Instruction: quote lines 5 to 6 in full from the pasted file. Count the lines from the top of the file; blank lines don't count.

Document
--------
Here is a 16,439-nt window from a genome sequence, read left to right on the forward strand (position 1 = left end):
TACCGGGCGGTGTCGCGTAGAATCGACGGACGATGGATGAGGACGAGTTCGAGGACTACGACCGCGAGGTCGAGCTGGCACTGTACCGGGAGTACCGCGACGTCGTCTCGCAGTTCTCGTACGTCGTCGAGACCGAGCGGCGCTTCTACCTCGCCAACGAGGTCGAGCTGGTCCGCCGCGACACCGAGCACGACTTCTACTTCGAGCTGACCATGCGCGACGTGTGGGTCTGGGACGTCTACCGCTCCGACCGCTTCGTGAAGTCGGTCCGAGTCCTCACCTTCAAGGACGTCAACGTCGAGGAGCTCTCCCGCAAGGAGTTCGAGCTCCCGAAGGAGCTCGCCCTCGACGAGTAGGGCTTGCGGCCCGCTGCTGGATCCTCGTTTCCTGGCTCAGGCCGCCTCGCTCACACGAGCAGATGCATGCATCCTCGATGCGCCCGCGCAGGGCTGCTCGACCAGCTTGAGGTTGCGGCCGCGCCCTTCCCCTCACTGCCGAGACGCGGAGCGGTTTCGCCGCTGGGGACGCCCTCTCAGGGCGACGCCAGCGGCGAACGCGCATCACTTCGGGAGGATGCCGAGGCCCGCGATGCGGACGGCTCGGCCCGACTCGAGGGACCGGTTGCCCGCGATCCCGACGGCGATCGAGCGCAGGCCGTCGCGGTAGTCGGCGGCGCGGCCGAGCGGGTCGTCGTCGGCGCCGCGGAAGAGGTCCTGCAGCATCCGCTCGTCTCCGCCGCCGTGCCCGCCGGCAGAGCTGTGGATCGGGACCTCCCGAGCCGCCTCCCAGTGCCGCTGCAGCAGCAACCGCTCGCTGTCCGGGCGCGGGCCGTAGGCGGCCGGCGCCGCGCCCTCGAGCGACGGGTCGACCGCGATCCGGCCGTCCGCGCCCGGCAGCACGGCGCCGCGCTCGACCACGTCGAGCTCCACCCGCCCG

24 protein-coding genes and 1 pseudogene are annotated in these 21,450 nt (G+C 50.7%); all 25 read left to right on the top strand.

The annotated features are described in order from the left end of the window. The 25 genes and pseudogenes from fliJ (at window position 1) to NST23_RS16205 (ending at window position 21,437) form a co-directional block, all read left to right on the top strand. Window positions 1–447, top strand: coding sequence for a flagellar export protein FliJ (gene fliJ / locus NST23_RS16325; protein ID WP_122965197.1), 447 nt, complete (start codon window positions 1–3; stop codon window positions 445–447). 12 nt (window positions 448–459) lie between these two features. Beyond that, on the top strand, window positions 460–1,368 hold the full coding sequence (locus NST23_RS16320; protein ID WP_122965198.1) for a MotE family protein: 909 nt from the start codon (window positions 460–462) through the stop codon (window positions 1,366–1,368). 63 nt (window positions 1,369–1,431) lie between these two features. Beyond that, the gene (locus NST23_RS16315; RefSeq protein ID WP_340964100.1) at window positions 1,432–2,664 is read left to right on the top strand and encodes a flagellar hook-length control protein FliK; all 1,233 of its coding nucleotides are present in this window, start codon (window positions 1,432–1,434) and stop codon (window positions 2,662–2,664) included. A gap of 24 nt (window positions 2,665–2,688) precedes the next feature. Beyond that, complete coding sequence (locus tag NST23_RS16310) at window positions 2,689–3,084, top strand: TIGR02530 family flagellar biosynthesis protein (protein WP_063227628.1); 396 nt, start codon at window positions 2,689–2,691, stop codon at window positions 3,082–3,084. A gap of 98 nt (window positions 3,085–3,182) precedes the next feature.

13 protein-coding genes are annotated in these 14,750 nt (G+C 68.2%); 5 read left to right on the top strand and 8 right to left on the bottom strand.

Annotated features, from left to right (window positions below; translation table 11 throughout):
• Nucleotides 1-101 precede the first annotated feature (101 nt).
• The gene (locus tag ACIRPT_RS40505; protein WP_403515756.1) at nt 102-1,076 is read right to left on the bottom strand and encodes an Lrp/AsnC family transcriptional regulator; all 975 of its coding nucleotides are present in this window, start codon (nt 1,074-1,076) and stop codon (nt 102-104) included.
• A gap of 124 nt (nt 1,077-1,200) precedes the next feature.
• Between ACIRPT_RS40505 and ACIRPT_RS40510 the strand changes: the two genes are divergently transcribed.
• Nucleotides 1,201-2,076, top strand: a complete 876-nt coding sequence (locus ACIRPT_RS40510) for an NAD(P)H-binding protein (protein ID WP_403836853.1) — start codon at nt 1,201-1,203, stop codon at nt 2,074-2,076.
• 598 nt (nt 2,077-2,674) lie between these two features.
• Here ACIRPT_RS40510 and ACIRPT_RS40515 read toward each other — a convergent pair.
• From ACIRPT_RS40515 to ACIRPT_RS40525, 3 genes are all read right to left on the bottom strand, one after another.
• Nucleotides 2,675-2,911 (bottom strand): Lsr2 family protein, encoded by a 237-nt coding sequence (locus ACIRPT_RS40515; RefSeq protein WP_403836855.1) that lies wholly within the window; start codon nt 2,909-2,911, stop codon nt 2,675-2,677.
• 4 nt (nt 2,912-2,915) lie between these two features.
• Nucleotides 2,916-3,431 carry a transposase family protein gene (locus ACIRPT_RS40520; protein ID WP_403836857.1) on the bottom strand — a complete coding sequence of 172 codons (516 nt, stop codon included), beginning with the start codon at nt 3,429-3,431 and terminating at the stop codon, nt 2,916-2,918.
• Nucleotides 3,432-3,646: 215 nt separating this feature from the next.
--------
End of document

13 protein-coding genes are annotated in these 14,750 nt (G+C 68.2%); 5 read left to right on the top strand and 8 right to left on the bottom strand.

Annotated features, from left to right (window positions below; translation table 11 throughout):